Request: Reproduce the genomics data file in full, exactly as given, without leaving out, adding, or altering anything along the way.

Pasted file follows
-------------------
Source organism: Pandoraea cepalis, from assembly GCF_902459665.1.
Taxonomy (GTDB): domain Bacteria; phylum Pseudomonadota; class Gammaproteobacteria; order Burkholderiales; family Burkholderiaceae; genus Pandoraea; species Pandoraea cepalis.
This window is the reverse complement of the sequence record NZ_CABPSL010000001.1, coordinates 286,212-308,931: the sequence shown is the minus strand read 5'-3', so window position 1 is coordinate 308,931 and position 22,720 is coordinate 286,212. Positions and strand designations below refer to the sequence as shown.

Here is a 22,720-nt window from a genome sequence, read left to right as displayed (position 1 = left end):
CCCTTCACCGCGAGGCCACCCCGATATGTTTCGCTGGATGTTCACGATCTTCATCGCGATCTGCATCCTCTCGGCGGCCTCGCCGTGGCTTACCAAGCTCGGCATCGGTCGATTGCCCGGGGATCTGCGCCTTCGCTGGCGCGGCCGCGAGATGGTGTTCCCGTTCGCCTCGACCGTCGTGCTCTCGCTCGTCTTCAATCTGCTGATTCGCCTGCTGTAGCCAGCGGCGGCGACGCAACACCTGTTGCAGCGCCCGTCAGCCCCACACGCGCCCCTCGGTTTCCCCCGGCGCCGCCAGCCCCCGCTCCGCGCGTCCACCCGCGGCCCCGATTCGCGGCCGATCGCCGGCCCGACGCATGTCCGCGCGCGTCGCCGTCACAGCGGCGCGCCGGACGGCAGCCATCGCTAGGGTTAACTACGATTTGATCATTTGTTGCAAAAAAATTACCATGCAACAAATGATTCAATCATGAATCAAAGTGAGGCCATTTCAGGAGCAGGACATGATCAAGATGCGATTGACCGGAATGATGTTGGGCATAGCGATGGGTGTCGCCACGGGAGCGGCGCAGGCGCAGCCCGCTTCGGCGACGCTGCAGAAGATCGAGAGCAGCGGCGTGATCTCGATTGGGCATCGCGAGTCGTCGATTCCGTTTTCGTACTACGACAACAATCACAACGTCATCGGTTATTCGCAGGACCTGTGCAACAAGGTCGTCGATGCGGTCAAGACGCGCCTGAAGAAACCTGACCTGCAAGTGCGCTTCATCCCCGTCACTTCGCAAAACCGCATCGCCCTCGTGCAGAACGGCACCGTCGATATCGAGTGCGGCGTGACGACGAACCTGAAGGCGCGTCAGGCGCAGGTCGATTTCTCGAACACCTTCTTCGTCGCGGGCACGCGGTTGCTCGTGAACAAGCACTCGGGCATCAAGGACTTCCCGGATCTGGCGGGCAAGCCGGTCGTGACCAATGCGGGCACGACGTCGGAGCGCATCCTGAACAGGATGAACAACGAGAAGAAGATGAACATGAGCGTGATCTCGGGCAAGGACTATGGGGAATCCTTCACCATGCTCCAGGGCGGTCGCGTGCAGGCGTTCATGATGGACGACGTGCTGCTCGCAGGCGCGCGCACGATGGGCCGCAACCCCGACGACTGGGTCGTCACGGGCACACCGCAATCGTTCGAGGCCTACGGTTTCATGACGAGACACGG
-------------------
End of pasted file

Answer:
Source organism: Pandoraea cepalis, from assembly GCF_902459665.1.
Taxonomy (GTDB): domain Bacteria; phylum Pseudomonadota; class Gammaproteobacteria; order Burkholderiales; family Burkholderiaceae; genus Pandoraea; species Pandoraea cepalis.
This window is the reverse complement of the sequence record NZ_CABPSL010000001.1, coordinates 286,212-308,931: the sequence shown is the minus strand read 5'-3', so window position 1 is coordinate 308,931 and position 22,720 is coordinate 286,212. Positions and strand designations below refer to the sequence as shown.

Here is a 22,720-nt window from a genome sequence, read left to right as displayed (position 1 = left end):
CCCTTCACCGCGAGGCCACCCCGATATGTTTCGCTGGATGTTCACGATCTTCATCGCGATCTGCATCCTCTCGGCGGCCTCGCCGTGGCTTACCAAGCTCGGCATCGGTCGATTGCCCGGGGATCTGCGCCTTCGCTGGCGCGGCCGCGAGATGGTGTTCCCGTTCGCCTCGACCGTCGTGCTCTCGCTCGTCTTCAATCTGCTGATTCGCCTGCTGTAGCCAGCGGCGGCGACGCAACACCTGTTGCAGCGCCCGTCAGCCCCACACGCGCCCCTCGGTTTCCCCCGGCGCCGCCAGCCCCCGCTCCGCGCGTCCACCCGCGGCCCCGATTCGCGGCCGATCGCCGGCCCGACGCATGTCCGCGCGCGTCGCCGTCACAGCGGCGCGCCGGACGGCAGCCATCGCTAGGGTTAACTACGATTTGATCATTTGTTGCAAAAAAATTACCATGCAACAAATGATTCAATCATGAATCAAAGTGAGGCCATTTCAGGAGCAGGACATGATCAAGATGCGATTGACCGGAATGATGTTGGGCATAGCGATGGGTGTCGCCACGGGAGCGGCGCAGGCGCAGCCCGCTTCGGCGACGCTGCAGAAGATCGAGAGCAGCGGCGTGATCTCGATTGGGCATCGCGAGTCGTCGATTCCGTTTTCGTACTACGACAACAATCACAACGTCATCGGTTATTCGCAGGACCTGTGCAACAAGGTCGTCGATGCGGTCAAGACGCGCCTGAAGAAACCTGACCTGCAAGTGCGCTTCATCCCCGTCACTTCGCAAAACCGCATCGCCCTCGTGCAGAACGGCACCGTCGATATCGAGTGCGGCGTGACGACGAACCTGAAGGCGCGTCAGGCGCAGGTCGATTTCTCGAACACCTTCTTCGTCGCGGGCACGCGGTTGCTCGTGAACAAGCACTCGGGCATCAAGGACTTCCCGGATCTGGCGGGCAAGCCGGTCGTGACCAATGCGGGCACGACGTCGGAGCGCATCCTGAACAGGATGAACAACGAGAAGAAGATGAACATGAGCGTGATCTCGGGCAAGGACTATGGGGAATCCTTCACCATGCTCCAGGGCGGTCGCGTGCAGGCGTTCATGATGGACGACGTGCTGCTCGCAGGCGCGCGCACGATGGGCCGCAACCCCGACGACTGGGTCGTCACGGGCACACCGCAATCGTTCGAGGCCTACGGTTTCATGACGAGACACGG